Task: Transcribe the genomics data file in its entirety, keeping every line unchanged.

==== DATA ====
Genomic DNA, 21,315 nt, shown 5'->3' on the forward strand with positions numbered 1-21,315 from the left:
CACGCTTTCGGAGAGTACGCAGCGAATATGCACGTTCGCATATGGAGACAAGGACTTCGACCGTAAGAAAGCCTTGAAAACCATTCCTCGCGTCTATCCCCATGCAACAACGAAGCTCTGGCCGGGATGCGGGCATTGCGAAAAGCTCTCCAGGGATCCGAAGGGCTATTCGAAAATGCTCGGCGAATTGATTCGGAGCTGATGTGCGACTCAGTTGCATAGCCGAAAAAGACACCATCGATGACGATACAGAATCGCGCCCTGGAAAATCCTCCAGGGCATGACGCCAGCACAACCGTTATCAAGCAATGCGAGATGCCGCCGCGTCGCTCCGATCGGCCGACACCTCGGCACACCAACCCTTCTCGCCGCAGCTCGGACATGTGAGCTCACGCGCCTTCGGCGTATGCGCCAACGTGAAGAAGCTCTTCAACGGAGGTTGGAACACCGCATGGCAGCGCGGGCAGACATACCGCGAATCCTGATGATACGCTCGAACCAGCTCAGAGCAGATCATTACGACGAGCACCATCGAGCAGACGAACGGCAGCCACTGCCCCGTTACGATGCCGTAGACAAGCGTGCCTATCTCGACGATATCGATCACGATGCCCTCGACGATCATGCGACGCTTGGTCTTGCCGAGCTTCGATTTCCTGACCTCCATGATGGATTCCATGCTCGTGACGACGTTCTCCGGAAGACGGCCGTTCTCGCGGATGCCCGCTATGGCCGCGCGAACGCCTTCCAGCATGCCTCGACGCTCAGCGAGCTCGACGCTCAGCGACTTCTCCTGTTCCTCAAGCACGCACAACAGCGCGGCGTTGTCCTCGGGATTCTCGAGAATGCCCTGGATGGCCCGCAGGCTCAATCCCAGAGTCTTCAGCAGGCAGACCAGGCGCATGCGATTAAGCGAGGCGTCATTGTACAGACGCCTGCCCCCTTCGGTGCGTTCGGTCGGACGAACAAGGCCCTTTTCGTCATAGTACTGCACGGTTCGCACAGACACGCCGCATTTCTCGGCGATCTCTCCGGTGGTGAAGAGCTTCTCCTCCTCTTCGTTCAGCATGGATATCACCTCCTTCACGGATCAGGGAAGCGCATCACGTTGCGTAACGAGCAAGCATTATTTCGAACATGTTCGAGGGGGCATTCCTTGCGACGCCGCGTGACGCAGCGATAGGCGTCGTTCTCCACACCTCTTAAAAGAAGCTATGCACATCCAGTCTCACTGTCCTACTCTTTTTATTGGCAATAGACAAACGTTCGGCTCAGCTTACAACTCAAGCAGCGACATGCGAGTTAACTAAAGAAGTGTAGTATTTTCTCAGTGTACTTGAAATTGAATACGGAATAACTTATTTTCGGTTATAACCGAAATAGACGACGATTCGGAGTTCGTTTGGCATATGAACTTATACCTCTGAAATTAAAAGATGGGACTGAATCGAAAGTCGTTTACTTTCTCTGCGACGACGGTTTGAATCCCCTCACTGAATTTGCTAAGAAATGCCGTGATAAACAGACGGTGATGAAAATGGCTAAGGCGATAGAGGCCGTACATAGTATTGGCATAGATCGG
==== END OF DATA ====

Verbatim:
Genomic DNA, 21,315 nt, shown 5'->3' on the forward strand with positions numbered 1-21,315 from the left:
CACGCTTTCGGAGAGTACGCAGCGAATATGCACGTTCGCATATGGAGACAAGGACTTCGACCGTAAGAAAGCCTTGAAAACCATTCCTCGCGTCTATCCCCATGCAACAACGAAGCTCTGGCCGGGATGCGGGCATTGCGAAAAGCTCTCCAGGGATCCGAAGGGCTATTCGAAAATGCTCGGCGAATTGATTCGGAGCTGATGTGCGACTCAGTTGCATAGCCGAAAAAGACACCATCGATGACGATACAGAATCGCGCCCTGGAAAATCCTCCAGGGCATGACGCCAGCACAACCGTTATCAAGCAATGCGAGATGCCGCCGCGTCGCTCCGATCGGCCGACACCTCGGCACACCAACCCTTCTCGCCGCAGCTCGGACATGTGAGCTCACGCGCCTTCGGCGTATGCGCCAACGTGAAGAAGCTCTTCAACGGAGGTTGGAACACCGCATGGCAGCGCGGGCAGACATACCGCGAATCCTGATGATACGCTCGAACCAGCTCAGAGCAGATCATTACGACGAGCACCATCGAGCAGACGAACGGCAGCCACTGCCCCGTTACGATGCCGTAGACAAGCGTGCCTATCTCGACGATATCGATCACGATGCCCTCGACGATCATGCGACGCTTGGTCTTGCCGAGCTTCGATTTCCTGACCTCCATGATGGATTCCATGCTCGTGACGACGTTCTCCGGAAGACGGCCGTTCTCGCGGATGCCCGCTATGGCCGCGCGAACGCCTTCCAGCATGCCTCGACGCTCAGCGAGCTCGACGCTCAGCGACTTCTCCTGTTCCTCAAGCACGCACAACAGCGCGGCGTTGTCCTCGGGATTCTCGAGAATGCCCTGGATGGCCCGCAGGCTCAATCCCAGAGTCTTCAGCAGGCAGACCAGGCGCATGCGATTAAGCGAGGCGTCATTGTACAGACGCCTGCCCCCTTCGGTGCGTTCGGTCGGACGAACAAGGCCCTTTTCGTCATAGTACTGCACGGTTCGCACAGACACGCCGCATTTCTCGGCGATCTCTCCGGTGGTGAAGAGCTTCTCCTCCTCTTCGTTCAGCATGGATATCACCTCCTTCACGGATCAGGGAAGCGCATCACGTTGCGTAACGAGCAAGCATTATTTCGAACATGTTCGAGGGGGCATTCCTTGCGACGCCGCGTGACGCAGCGATAGGCGTCGTTCTCCACACCTCTTAAAAGAAGCTATGCACATCCAGTCTCACTGTCCTACTCTTTTTATTGGCAATAGACAAACGTTCGGCTCAGCTTACAACTCAAGCAGCGACATGCGAGTTAACTAAAGAAGTGTAGTATTTTCTCAGTGTACTTGAAATTGAATACGGAATAACTTATTTTCGGTTATAACCGAAATAGACGACGATTCGGAGTTCGTTTGGCATATGAACTTATACCTCTGAAATTAAAAGATGGGACTGAATCGAAAGTCGTTTACTTTCTCTGCGACGACGGTTTGAATCCCCTCACTGAATTTGCTAAGAAATGCCGTGATAAACAGACGGTGATGAAAATGGCTAAGGCGATAGAGGCCGTACATAGTATTGGCATAGATCGG